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Employers should move quickly to compare discrimination allegations made in lawsuits filed against them to previous complaints made to the U.S. Equal Employment Opportunity Commission after a U.S. Supreme Court ruling against an employer who waited too long to object that a regulatory complaint did not match a claim in subsequent litigation, experts say.
The court’s unanimous ruling in Fort Bend County v. Lois M. Davis published on June 3 was a “wake-up call for a lot of people,” said Garret P. Buttrey, an associate with FordHarrison LLP in Nashville, Tennessee.
The court’s ruling revolves around the issue that employees filing suit under Title VII of the Civil Rights Act of 1964 must first file a complaint with the EEOC.
The procedural ruling reminds employers to immediately check if charges in litigation filed under Title VII jive with those in the previously filed EEOC complaint, say experts. If the charges do not match, and employers act immediately, then they can get that claim dismissed, but delaying the action means they may lose that chance, say experts.
If the employer in this case had done that, “then it would never have gone to the Supreme Court,” said Gregory V. Mersol, a partner with Baker & Hostetler LLP in Cleveland. The county’s attorney did not respond to a request for comment.
In 2010, Lois Davis, who worked in information technology for Richmond, Texas-based Fort Bend County, informed the county’s human resources department that her director was sexually harassing her. Following an investigation, the director resigned, but Ms. Davis’ supervisor allegedly began retaliating against her for reporting the harassment by curtailing her work responsibilities.
Ms. Davis filed a charge with the EEOC in March 2011. While the charge was pending, Ms. Davis was told to report to work on an upcoming Sunday. She refused, and was fired when she went to a church event instead.
In an attempt to supplement her charge’s allegations, Ms. Davis handwrote “religion” on her EEOC intake questionnaire under “Employment Harms or Actions,” but made no change to the formal charge document.
Litigation in the case proceeded, with rulings by the U.S. District Court in Houston, the 5th U.S. Circuit Court of Appeals in New Orleans, then back to the District Court, which was left to consider the remaining charge of religious discrimination.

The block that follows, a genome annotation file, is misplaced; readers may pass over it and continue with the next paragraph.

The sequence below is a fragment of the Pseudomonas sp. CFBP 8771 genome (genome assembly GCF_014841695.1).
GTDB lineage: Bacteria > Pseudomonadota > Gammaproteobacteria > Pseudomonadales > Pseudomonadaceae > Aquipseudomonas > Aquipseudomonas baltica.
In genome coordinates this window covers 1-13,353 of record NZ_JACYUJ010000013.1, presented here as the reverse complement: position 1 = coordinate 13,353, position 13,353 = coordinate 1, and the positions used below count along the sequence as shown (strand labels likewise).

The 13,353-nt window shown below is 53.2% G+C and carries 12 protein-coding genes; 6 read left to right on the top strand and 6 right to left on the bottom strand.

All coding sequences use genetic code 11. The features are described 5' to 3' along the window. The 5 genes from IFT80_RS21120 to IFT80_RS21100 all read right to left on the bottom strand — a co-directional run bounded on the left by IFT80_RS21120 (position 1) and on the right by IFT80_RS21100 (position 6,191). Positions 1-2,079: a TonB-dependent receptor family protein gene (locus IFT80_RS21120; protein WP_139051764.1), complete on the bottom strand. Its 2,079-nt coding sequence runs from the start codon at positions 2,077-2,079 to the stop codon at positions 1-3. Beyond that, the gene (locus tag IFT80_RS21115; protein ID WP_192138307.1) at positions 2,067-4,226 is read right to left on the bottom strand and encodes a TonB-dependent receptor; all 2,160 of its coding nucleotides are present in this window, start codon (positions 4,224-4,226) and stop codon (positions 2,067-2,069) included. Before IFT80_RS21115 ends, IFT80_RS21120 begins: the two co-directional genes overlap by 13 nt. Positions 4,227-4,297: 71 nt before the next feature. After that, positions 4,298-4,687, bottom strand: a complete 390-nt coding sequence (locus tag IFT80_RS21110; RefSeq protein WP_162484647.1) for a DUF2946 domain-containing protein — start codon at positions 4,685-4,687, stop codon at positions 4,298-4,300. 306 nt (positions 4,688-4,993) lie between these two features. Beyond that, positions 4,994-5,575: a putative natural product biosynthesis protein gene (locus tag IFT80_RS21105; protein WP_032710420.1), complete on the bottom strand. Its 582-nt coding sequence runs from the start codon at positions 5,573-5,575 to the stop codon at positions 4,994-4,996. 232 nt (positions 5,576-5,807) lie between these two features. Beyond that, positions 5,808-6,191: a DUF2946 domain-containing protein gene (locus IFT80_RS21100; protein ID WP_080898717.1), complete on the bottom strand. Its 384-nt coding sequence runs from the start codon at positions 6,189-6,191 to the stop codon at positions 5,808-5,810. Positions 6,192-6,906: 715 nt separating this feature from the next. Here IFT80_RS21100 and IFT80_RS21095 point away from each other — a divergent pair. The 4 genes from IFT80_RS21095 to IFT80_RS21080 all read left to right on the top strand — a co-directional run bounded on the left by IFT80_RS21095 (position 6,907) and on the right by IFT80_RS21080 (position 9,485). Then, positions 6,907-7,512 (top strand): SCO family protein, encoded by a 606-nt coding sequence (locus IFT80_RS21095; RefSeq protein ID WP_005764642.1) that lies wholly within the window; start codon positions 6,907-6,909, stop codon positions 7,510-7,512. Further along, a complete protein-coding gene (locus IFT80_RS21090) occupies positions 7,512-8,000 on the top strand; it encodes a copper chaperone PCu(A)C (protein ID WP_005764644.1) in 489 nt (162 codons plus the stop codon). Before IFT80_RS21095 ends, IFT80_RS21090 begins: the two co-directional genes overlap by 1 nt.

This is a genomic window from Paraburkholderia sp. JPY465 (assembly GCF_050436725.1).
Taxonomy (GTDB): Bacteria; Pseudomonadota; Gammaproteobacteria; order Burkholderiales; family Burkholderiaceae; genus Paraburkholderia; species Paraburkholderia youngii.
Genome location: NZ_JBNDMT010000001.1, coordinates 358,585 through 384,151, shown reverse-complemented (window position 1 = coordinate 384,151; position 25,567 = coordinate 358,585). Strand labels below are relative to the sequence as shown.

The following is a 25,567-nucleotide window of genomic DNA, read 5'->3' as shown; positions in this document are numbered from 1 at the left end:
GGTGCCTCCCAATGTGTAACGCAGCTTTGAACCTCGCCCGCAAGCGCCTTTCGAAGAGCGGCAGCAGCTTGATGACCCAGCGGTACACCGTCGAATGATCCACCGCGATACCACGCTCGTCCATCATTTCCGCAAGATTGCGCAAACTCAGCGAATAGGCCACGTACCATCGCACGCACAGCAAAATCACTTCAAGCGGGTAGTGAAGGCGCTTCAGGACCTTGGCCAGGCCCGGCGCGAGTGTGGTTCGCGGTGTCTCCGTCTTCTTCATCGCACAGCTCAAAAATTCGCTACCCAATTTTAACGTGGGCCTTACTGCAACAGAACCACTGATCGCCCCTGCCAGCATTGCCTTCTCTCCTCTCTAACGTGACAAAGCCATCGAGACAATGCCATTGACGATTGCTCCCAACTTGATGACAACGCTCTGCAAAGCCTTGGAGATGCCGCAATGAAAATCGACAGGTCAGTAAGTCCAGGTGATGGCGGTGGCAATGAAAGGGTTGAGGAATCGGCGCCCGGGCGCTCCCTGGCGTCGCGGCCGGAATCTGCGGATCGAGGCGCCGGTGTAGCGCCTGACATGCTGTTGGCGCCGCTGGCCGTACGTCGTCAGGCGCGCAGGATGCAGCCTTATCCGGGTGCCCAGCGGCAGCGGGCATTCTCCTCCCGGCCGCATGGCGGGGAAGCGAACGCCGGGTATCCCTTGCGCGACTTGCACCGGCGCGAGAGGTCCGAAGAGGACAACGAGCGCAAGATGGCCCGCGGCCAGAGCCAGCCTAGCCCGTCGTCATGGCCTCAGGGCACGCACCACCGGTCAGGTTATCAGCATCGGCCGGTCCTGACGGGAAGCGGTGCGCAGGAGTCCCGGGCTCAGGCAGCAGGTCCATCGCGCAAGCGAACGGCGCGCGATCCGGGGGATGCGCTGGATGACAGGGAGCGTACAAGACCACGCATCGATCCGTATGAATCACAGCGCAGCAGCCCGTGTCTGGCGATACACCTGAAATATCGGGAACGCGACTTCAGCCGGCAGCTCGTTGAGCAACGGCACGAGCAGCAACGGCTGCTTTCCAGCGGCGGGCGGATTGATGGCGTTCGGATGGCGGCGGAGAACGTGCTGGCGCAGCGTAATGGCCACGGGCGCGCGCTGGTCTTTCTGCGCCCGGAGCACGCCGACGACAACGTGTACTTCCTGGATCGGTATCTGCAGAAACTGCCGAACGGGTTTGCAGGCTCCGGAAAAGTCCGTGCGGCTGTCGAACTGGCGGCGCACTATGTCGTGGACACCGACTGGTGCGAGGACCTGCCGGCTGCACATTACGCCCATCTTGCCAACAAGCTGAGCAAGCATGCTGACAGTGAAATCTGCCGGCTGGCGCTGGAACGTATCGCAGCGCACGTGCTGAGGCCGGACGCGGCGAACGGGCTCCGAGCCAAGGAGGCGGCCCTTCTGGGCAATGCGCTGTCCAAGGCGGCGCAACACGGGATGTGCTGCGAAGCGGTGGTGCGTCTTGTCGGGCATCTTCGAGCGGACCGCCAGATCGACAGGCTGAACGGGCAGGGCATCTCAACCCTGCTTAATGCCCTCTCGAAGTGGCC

At that point, “years into the litigation,” Fort Bend asserted for the first time that the District Court did not have jurisdiction to adjudicate Ms. Davis’ religious discrimination claim because she had not stated the claim in her EEOC charge.
The 5th Circuit reversed that ruling, stating this was a procedural, not a jurisdictional issue, which meant she could proceed with her case. The Supreme Court, which granted certiorari in the case because of a conflict among the courts of appeal on this issue, agreed.
In her ruling, Justice Ruth Bader Ginsburg said Title VII’s charge-filing requirement is a processing rule, not a jurisdictional prescription, and an objection to it may be forfeited “if the party asserting the rule waited too long to raise the point.”
If the filing requirement is procedural, “it only becomes an issue if the defense is raised by the employer,” but must be done promptly, said Fiona W. Ong, a partner with Shawe Rosenthal LLP in Baltimore.
“In many ways, the ruling is not particularly surprising,” said David E. Morrison, a principal at Goldberg Kohn LLP in Chicago. “It has been the general rule among most courts to consider the EEOC charge filing requirements to be a procedural obligation of the plaintiffs, not necessarily a jurisdictional limit on the courts.”
The ruling is “pretty straightforward” in requiring employers who are sued by employees to compare the lawsuit’s allegations with the claims included in the EEOC’s complaint, and move to dismiss the case if there is any difference between the two, said Paul E. Goatley, an associate with Fisher & Phillips LLP in Louisville, Kentucky.
“Employers just have to be more diligent when they review the EEOC charge together with the complaint,” said Randi B. May, a partner at Hoguet Newman Regal & Kenney LLP in New York.
Mr. Morrison said, “When our clients are sued, one of the first thing things we do is, we will serve a Freedom of Information Act request to the EEOC,” asking the agency to provide it with its files on the case.
The EEOC “typically responds quickly and will provide all the publicly available information from their files,” which includes the boxes checked on the input form and any other information that may be considered part of the charge. At that point, an evaluation is made as to whether the complaint identifies allegations that were brought to the EEOC’s attention, he said.
Karyn l. Bass Ehler, senior counsel and head of the civil rights group at Grant & Eisenhofer PA in Chicago, who represents employees, said employees “also must proceed cautiously because the failure to follow the administrative steps at the EEOC or a comparable state agency … can doom their discrimination claims.”
The U.S. Supreme Court ruled Monday that an employer took too long to object that a U.S. Equal Employment Commission complaint did not match a claim in litigation that was later filed.